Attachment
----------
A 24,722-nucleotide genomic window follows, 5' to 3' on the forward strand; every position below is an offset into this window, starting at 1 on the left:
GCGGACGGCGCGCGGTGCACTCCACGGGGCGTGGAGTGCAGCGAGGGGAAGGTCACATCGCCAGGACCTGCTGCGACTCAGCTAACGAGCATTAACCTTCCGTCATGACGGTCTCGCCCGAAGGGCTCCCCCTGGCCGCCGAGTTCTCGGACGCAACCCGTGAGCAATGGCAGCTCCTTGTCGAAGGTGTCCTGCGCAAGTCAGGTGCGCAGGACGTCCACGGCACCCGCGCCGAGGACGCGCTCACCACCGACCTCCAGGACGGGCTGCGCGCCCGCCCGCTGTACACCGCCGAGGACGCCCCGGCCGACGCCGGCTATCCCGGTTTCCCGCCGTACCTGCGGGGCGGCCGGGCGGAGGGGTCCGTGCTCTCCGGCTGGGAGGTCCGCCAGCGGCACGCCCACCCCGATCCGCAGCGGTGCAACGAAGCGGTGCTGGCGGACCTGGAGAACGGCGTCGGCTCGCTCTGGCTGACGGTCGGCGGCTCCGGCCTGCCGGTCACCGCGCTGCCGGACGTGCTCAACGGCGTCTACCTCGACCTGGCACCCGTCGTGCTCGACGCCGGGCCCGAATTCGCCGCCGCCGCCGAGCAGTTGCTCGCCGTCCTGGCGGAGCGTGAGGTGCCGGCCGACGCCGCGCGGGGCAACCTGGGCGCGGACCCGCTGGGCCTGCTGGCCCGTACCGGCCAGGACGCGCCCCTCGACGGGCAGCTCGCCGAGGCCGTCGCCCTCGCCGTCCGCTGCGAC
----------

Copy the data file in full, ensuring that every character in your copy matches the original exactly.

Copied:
A 24,722-nucleotide genomic window follows, 5' to 3' on the forward strand; every position below is an offset into this window, starting at 1 on the left:
GCGGACGGCGCGCGGTGCACTCCACGGGGCGTGGAGTGCAGCGAGGGGAAGGTCACATCGCCAGGACCTGCTGCGACTCAGCTAACGAGCATTAACCTTCCGTCATGACGGTCTCGCCCGAAGGGCTCCCCCTGGCCGCCGAGTTCTCGGACGCAACCCGTGAGCAATGGCAGCTCCTTGTCGAAGGTGTCCTGCGCAAGTCAGGTGCGCAGGACGTCCACGGCACCCGCGCCGAGGACGCGCTCACCACCGACCTCCAGGACGGGCTGCGCGCCCGCCCGCTGTACACCGCCGAGGACGCCCCGGCCGACGCCGGCTATCCCGGTTTCCCGCCGTACCTGCGGGGCGGCCGGGCGGAGGGGTCCGTGCTCTCCGGCTGGGAGGTCCGCCAGCGGCACGCCCACCCCGATCCGCAGCGGTGCAACGAAGCGGTGCTGGCGGACCTGGAGAACGGCGTCGGCTCGCTCTGGCTGACGGTCGGCGGCTCCGGCCTGCCGGTCACCGCGCTGCCGGACGTGCTCAACGGCGTCTACCTCGACCTGGCACCCGTCGTGCTCGACGCCGGGCCCGAATTCGCCGCCGCCGCCGAGCAGTTGCTCGCCGTCCTGGCGGAGCGTGAGGTGCCGGCCGACGCCGCGCGGGGCAACCTGGGCGCGGACCCGCTGGGCCTGCTGGCCCGTACCGGCCAGGACGCGCCCCTCGACGGGCAGCTCGCCGAGGCCGTCGCCCTCGCCGTCCGCTGCGAC